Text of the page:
The Daily Gamecock

Column: Majoring in art is a worthwhile pursuit

When I was seven years old, I went to see "The Nutcracker" for the first time. Like many girls my age, I was immediately swept up in the romance and beauty of it. My eyes darted from the extravagant tutus to the dancers’ pointe shoes in an effort to not miss a single second of the magic unfolding before me. To this day, my mother takes every opportunity to recount the moment Clara, the main character of the ballet, stepped on stage. I looked up with wide eyes and said, “I want to be her.” Little did I know that six short years of training later, I would play the lead role of Clara in that exact production for two years in a row and go on to perform in "The Nutcracker" for ten years. 

In the early period of my training, many adults and peers alike were impressed by the amount of dedication I showed and achievement I gained working within the dance art form. Other people in my studio came and went as I grew up, moving on to other things, but I never grew out of my dance "phase." When I began searching for colleges, I knew I wanted to continue pursuing my passion at a collegiate level, a foreign concept to those not heavily involved in the arts. I was bombarded with the all-too-familiar question of, “Well, it’s a great hobby, but what are you really going to do with it?” Over the years, I have come to realize that this question is not one of mere skepticism or lack of faith in me, but comes from a severe ignorance of careers in the arts.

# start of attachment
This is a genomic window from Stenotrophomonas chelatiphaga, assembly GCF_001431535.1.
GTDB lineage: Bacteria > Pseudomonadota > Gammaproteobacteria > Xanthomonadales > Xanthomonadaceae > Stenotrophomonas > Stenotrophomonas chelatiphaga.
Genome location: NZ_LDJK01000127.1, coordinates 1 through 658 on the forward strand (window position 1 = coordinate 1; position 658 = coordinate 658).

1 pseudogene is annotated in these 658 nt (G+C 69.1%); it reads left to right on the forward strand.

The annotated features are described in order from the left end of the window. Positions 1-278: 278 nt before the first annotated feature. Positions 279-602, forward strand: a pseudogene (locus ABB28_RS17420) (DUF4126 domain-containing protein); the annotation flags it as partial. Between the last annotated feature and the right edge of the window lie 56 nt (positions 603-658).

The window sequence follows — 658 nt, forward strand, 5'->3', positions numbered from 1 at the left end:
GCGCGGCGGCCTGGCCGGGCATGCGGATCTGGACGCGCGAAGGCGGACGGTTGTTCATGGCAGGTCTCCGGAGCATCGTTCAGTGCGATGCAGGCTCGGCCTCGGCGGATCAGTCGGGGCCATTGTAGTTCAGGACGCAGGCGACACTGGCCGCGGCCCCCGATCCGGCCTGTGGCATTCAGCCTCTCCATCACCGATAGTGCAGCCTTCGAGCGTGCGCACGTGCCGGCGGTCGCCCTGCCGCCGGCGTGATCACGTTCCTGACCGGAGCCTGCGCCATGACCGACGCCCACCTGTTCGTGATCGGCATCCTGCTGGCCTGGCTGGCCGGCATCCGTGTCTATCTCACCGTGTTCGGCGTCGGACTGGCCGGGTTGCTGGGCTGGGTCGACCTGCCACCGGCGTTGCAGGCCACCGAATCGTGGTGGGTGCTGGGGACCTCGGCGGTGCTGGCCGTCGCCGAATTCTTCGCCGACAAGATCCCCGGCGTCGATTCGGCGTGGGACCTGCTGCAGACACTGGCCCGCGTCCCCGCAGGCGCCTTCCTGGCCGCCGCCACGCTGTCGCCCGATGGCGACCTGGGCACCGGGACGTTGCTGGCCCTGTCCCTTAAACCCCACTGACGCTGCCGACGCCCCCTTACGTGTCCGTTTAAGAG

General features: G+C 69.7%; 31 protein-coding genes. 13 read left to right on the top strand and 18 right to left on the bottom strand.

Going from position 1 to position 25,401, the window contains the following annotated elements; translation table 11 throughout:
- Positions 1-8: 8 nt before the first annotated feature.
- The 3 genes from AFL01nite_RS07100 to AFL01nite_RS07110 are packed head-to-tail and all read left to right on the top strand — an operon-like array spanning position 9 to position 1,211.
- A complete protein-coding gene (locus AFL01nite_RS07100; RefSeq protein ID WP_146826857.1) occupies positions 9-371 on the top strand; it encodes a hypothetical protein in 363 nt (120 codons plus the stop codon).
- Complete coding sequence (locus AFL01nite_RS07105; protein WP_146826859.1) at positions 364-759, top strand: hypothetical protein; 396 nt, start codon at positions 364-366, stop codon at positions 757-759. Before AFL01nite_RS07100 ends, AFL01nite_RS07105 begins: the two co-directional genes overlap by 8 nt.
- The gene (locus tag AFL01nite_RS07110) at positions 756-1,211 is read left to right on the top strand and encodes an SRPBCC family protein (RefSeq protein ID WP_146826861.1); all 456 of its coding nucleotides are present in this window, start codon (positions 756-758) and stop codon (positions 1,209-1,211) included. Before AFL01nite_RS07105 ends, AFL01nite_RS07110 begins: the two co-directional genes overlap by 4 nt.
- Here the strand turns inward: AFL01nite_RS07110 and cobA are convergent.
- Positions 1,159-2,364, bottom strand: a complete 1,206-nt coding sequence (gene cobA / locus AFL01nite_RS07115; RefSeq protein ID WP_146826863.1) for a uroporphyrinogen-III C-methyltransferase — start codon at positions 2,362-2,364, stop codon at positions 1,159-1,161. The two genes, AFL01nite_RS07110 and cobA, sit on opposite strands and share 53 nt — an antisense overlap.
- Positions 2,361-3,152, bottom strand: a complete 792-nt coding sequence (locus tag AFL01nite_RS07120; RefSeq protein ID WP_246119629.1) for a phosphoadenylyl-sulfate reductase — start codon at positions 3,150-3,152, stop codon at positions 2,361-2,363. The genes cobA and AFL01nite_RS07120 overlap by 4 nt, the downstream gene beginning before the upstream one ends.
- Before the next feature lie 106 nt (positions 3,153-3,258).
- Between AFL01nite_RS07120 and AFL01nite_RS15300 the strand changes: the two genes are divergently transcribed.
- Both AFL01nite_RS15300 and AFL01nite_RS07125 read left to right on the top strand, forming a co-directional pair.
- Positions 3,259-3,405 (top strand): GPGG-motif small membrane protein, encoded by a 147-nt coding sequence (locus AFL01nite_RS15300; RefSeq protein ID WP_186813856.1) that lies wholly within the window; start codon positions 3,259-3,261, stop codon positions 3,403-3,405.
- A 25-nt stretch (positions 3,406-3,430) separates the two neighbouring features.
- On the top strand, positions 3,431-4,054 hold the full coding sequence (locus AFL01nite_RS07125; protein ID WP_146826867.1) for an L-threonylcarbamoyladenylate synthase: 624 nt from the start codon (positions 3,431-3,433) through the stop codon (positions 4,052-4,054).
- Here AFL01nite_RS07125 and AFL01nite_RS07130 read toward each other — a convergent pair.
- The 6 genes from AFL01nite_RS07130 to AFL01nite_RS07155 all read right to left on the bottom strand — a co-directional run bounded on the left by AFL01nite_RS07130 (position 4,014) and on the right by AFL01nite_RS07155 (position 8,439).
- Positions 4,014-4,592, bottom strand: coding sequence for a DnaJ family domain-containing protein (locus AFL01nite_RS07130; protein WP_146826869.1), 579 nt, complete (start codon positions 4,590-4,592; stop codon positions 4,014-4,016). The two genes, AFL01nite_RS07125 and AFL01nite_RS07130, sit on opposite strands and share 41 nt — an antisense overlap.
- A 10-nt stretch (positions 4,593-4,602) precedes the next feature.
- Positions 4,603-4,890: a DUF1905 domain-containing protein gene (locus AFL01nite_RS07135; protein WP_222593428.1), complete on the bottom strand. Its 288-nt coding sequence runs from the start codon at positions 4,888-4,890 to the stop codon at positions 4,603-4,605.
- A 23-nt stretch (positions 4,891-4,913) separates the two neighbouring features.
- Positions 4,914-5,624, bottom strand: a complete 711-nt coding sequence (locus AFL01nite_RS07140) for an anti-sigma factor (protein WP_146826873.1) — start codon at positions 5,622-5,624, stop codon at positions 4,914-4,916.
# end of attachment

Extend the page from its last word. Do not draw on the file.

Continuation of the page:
College is the time to truly dig deep into your passions and the things that exhilarate you. I knew without a doubt that I wanted to double major, with dance being one of my fields of study. I knew I loved to dance, and whether I ended up professionally dancing or not, I wanted to incorporate it into whatever my future career would be. 

This is the case for many arts majors on campus, but it is no easy task. Succeeding in the arts requires immense dedication and a staggering amount of time spent both in and out of the classroom perfecting your technique. The life lessons and skills one learns while studying an art form — time management, grit, the ability to work with various types of personalities and the ability to creatively explore an idea — are characteristics that will benefit a person in any career path. Arts classes are not easier simply because they don’t require the evaluation of integrals. They are challenging in equal but different ways, which is all too easy to forget when the final product seems effortless and beautiful. The arts play an integral role in preserving our humanity and allow us to express ourselves in a meaningful way. They remind the world that we have a voice. Studying our art form in college allows us to grow as artists as well as students. 

For some people, their academic “college experience” entails running gels in the lab or doing research on the history of food development across a culture. For those choosing to major in the arts, this means instead of ordering lab goggles, they order new reeds, pointe shoes, scripts or camera lenses. While the necessary supplies between the fields may differ, the rigor and respect each major deserves is equal. Through my own journey and passion, I hope that I can inspire the next boy or girl to pioneer his or her own path in the arts and give them the courage to discover and pursue their passions.